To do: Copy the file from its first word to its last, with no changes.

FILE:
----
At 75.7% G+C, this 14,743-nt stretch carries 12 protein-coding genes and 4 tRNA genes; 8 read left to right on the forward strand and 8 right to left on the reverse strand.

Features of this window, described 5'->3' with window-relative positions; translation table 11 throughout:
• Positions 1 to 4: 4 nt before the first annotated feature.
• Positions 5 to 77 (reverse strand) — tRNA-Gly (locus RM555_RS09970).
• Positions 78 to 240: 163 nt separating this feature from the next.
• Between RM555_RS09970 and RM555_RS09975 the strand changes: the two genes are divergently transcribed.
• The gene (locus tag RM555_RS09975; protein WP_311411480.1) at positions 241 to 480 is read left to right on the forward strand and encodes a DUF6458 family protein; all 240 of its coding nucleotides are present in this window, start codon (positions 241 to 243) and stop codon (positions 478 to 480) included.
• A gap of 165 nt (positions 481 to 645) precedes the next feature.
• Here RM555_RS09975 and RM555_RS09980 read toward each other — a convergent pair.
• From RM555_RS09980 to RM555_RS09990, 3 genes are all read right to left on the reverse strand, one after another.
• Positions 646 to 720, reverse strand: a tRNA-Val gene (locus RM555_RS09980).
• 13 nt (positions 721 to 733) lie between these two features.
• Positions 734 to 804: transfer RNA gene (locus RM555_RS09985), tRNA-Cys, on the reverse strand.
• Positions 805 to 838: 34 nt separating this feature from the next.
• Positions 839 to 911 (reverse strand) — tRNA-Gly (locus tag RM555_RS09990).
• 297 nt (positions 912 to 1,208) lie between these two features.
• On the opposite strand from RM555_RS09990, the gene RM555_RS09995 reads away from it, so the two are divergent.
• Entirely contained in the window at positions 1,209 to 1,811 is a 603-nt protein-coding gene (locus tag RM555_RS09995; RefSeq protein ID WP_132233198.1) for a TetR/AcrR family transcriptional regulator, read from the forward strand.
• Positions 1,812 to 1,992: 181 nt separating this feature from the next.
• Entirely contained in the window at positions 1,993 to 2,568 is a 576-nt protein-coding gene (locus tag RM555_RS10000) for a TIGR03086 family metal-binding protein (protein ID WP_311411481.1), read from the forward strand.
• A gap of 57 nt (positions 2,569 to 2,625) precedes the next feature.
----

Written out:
At 75.7% G+C, this 14,743-nt stretch carries 12 protein-coding genes and 4 tRNA genes; 8 read left to right on the forward strand and 8 right to left on the reverse strand.

Features of this window, described 5'->3' with window-relative positions; translation table 11 throughout:
• Positions 1 to 4: 4 nt before the first annotated feature.
• Positions 5 to 77 (reverse strand) — tRNA-Gly (locus RM555_RS09970).
• Positions 78 to 240: 163 nt separating this feature from the next.
• Between RM555_RS09970 and RM555_RS09975 the strand changes: the two genes are divergently transcribed.
• The gene (locus tag RM555_RS09975; protein WP_311411480.1) at positions 241 to 480 is read left to right on the forward strand and encodes a DUF6458 family protein; all 240 of its coding nucleotides are present in this window, start codon (positions 241 to 243) and stop codon (positions 478 to 480) included.
• A gap of 165 nt (positions 481 to 645) precedes the next feature.
• Here RM555_RS09975 and RM555_RS09980 read toward each other — a convergent pair.
• From RM555_RS09980 to RM555_RS09990, 3 genes are all read right to left on the reverse strand, one after another.
• Positions 646 to 720, reverse strand: a tRNA-Val gene (locus RM555_RS09980).
• 13 nt (positions 721 to 733) lie between these two features.
• Positions 734 to 804: transfer RNA gene (locus RM555_RS09985), tRNA-Cys, on the reverse strand.
• Positions 805 to 838: 34 nt separating this feature from the next.
• Positions 839 to 911 (reverse strand) — tRNA-Gly (locus tag RM555_RS09990).
• 297 nt (positions 912 to 1,208) lie between these two features.
• On the opposite strand from RM555_RS09990, the gene RM555_RS09995 reads away from it, so the two are divergent.
• Entirely contained in the window at positions 1,209 to 1,811 is a 603-nt protein-coding gene (locus tag RM555_RS09995; RefSeq protein ID WP_132233198.1) for a TetR/AcrR family transcriptional regulator, read from the forward strand.
• Positions 1,812 to 1,992: 181 nt separating this feature from the next.
• Entirely contained in the window at positions 1,993 to 2,568 is a 576-nt protein-coding gene (locus tag RM555_RS10000) for a TIGR03086 family metal-binding protein (protein ID WP_311411481.1), read from the forward strand.
• A gap of 57 nt (positions 2,569 to 2,625) precedes the next feature.